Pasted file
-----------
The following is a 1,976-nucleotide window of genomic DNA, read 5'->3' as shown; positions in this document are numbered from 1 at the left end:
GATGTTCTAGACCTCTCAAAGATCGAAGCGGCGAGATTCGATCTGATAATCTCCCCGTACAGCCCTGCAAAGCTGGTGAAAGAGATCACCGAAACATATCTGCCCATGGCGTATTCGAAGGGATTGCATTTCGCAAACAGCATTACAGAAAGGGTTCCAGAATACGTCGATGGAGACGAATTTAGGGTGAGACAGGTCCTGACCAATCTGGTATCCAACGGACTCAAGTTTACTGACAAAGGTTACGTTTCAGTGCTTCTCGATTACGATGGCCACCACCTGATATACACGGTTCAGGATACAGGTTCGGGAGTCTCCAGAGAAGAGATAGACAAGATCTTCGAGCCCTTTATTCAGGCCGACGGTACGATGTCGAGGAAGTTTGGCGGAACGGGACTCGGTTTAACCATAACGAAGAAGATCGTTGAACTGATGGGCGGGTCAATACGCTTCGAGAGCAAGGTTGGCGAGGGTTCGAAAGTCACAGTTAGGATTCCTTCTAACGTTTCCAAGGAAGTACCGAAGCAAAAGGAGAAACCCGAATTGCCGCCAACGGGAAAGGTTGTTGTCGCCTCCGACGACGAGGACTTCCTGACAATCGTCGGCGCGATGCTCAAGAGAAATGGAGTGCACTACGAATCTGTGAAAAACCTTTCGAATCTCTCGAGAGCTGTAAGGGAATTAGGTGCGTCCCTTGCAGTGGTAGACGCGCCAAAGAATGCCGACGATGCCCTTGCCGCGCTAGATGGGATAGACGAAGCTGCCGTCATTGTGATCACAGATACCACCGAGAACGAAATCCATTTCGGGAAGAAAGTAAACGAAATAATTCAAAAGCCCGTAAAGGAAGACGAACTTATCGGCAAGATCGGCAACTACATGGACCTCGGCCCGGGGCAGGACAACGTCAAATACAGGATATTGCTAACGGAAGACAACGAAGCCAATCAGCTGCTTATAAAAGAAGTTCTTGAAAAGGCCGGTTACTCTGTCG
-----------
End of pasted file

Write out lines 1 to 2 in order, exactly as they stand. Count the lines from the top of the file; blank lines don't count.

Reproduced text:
The following is a 1,976-nucleotide window of genomic DNA, read 5'->3' as shown; positions in this document are numbered from 1 at the left end:
GATGTTCTAGACCTCTCAAAGATCGAAGCGGCGAGATTCGATCTGATAATCTCCCCGTACAGCCCTGCAAAGCTGGTGAAAGAGATCACCGAAACATATCTGCCCATGGCGTATTCGAAGGGATTGCATTTCGCAAACAGCATTACAGAAAGGGTTCCAGAATACGTCGATGGAGACGAATTTAGGGTGAGACAGGTCCTGACCAATCTGGTATCCAACGGACTCAAGTTTACTGACAAAGGTTACGTTTCAGTGCTTCTCGATTACGATGGCCACCACCTGATATACACGGTTCAGGATACAGGTTCGGGAGTCTCCAGAGAAGAGATAGACAAGATCTTCGAGCCCTTTATTCAGGCCGACGGTACGATGTCGAGGAAGTTTGGCGGAACGGGACTCGGTTTAACCATAACGAAGAAGATCGTTGAACTGATGGGCGGGTCAATACGCTTCGAGAGCAAGGTTGGCGAGGGTTCGAAAGTCACAGTTAGGATTCCTTCTAACGTTTCCAAGGAAGTACCGAAGCAAAAGGAGAAACCCGAATTGCCGCCAACGGGAAAGGTTGTTGTCGCCTCCGACGACGAGGACTTCCTGACAATCGTCGGCGCGATGCTCAAGAGAAATGGAGTGCACTACGAATCTGTGAAAAACCTTTCGAATCTCTCGAGAGCTGTAAGGGAATTAGGTGCGTCCCTTGCAGTGGTAGACGCGCCAAAGAATGCCGACGATGCCCTTGCCGCGCTAGATGGGATAGACGAAGCTGCCGTCATTGTGATCACAGATACCACCGAGAACGAAATCCATTTCGGGAAGAAAGTAAACGAAATAATTCAAAAGCCCGTAAAGGAAGACGAACTTATCGGCAAGATCGGCAACTACATGGACCTCGGCCCGGGGCAGGACAACGTCAAATACAGGATATTGCTAACGGAAGACAACGAAGCCAATCAGCTGCTTATAAAAGAAGTTCTTGAAAAGGCCGGTTACTCTGTCG